Some time back, one man from Chilinde Township in Lilongwe came foaming at me. He believed my advice in this column is meant for the rich. He told me in the face that I am totally not concerned about minimum wage earners.
He challenged me to explain how one could save when they earn less than K15 000 (about $60) a month with a family of seven to feed (not to mention the extended family members) and staying in a rented house. For a moment, he almost succeeded in making me feel guilty. This is the kind of guilt that covers you when you buy pizza for your child from a shop assistant who has always known the aroma of pizza, but has never tasted it herself.
So, I went back home rocking my head really hard. I had to provide some advice for the minimum wage earner.
I grew up in a household with a far below average income myself, and while we may have comparatively done alright for ourselves, I grew up around people who existed in true poverty. Thankfully, with Godâ€™s help, I was able to take advantage of the great opportunities that life offered meâ€”and the great foundation that my parents gave me as a personâ€”and was later able to find a relatively better, financially healthy life in which I could raise my children.
But what can a person do if they are in minimum wage situation? I will provide some few steps I consider salient.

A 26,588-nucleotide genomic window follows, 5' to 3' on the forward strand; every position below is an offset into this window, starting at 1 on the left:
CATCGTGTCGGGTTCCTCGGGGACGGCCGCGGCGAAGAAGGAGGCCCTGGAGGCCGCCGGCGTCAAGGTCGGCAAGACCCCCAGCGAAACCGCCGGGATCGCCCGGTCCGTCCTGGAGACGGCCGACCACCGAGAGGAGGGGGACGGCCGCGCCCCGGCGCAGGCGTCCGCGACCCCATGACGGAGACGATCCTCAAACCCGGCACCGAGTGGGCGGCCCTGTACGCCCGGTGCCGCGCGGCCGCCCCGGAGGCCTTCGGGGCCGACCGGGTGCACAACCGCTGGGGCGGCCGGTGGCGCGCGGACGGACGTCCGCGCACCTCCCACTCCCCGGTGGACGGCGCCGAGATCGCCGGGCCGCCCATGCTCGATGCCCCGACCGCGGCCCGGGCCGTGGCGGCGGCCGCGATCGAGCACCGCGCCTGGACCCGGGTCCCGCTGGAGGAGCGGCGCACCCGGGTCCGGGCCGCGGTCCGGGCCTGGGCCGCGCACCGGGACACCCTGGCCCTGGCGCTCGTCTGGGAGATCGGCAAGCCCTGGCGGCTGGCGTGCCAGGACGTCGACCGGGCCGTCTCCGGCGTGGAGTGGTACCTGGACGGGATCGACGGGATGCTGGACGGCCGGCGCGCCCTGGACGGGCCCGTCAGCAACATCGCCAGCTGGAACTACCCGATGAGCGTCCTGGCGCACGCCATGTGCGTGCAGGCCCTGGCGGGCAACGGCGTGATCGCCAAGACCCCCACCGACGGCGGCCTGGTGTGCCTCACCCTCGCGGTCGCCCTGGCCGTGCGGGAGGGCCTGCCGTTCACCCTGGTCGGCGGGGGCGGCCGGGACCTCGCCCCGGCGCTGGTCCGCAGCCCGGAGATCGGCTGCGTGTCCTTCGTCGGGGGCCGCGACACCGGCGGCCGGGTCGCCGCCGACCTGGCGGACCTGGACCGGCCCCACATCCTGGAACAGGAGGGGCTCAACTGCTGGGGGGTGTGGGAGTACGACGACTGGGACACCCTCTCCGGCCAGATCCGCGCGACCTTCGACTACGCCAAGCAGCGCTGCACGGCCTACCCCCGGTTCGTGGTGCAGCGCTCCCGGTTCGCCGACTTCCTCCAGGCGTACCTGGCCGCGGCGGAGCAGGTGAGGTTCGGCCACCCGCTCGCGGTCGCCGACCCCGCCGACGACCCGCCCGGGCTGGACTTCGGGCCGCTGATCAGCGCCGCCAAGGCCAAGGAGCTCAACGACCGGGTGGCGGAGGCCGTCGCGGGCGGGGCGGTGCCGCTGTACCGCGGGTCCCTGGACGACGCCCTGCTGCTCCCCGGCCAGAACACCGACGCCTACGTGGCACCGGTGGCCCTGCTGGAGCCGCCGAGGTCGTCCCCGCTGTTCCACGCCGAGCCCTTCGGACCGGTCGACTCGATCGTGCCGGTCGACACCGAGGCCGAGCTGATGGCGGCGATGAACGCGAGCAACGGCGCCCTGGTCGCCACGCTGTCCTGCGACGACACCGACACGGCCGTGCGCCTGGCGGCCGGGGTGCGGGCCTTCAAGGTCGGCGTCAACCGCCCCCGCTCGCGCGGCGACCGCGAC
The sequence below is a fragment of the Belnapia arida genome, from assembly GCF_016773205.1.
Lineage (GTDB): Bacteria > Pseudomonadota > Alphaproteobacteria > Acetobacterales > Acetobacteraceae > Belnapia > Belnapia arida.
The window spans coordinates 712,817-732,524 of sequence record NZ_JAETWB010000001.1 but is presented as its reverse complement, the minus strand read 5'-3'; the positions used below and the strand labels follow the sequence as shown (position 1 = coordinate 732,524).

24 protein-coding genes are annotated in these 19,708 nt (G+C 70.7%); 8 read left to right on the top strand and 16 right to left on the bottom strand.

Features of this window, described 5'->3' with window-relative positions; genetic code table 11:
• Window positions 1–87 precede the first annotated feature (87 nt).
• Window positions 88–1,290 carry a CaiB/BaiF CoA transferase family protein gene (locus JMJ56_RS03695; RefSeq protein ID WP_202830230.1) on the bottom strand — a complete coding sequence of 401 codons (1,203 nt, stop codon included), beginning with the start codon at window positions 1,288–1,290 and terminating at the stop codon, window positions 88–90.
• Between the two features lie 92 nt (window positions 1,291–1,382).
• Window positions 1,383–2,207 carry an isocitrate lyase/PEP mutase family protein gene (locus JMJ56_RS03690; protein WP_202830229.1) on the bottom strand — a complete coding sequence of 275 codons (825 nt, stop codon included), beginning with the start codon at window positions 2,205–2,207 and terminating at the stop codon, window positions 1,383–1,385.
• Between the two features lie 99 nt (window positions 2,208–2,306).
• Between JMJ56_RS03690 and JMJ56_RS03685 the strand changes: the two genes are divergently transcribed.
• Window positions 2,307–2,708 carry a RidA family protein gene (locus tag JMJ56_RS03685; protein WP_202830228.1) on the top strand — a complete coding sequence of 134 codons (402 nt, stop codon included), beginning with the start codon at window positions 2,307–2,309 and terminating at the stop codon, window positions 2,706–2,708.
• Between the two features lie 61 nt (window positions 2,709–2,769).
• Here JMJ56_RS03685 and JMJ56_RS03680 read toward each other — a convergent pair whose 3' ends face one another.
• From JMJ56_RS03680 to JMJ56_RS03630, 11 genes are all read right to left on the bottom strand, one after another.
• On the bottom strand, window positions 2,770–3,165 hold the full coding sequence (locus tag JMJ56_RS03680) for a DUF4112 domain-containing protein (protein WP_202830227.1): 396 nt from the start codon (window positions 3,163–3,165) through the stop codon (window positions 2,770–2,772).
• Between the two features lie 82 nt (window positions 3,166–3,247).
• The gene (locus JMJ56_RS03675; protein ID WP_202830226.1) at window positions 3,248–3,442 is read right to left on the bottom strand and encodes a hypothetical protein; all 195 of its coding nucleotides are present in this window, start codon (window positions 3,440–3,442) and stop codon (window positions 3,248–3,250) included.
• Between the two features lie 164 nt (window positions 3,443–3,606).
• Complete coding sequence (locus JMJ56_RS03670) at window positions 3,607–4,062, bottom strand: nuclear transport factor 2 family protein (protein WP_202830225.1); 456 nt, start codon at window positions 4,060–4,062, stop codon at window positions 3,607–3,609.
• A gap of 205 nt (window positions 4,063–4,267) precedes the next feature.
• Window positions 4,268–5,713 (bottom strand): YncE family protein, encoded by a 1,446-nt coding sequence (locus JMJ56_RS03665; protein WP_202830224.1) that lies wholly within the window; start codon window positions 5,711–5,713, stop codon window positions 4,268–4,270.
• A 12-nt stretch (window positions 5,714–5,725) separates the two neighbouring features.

First, take every opportunity for making additional money. There are all sorts of little opportunities to make more money if you pay attention. Doing small things like off-work jobs, depending on your skills: Talking talents and skills which can make you master/mistress of ceremony elsewhere. Skills in writing books and articles. Talent in playing football. Yes, using the carpentry, plumbing, general fitting skills off-work hours. Use these skills and talents to make additional money. Free meal offers from friends? Take them. Some K1 000 (about $4) offer by the landlord for keeping his lawn green? Do it. Ask around for odd jobs and other small-scale moneymaking opportunities.
Second, minimise your possessions. There are a lot of reasons for doing this. The biggest one is that the more stuff you have, the more money youâ€™ve wasted. Also, fewer possessions mean that you need less room to live. If you recall, when you were just starting work, you could live in a guest wing because you didnâ€™t have much, but now with all your accumulated possessions you need a bigger and, hence, more expensive house.
Third, educate yourself. While youâ€™re putting yourself in a better financial position, spend your spare time educating yourself. Take classes at the nearest college and work towards some kind of certificate or degree. The key is getting startedâ€”go around and see what the colleges have to offer and make your choice.
Fourth, save automatically. You will never have enough to save. But just tell yourself you will be saving something. Go to your bank and set up an automatic savings plan. Tell them to be deducting say K1 000 every month from your account towards a savings or fixed deposit account.
So if you earn MK15 000 (about $750), then just tell yourself that in effect you only earn K13 000 (about $52) because the MK2 000 (about $8) goes to the savings account. What will happen? After a year, youâ€™ll have more than K24 000 (about $96) in the account (remember you will be earning interest). If youâ€™ve put in more monthly, youâ€™ll have even more. Then you can eventually withdraw and buy a â€˜kabazaâ€™ bicycle for hiring out, or you can pay for your education upgrade, or invest in shares.
It is not easy to save at any level of income, but you can do it with determination.
Have a blessed weekend!
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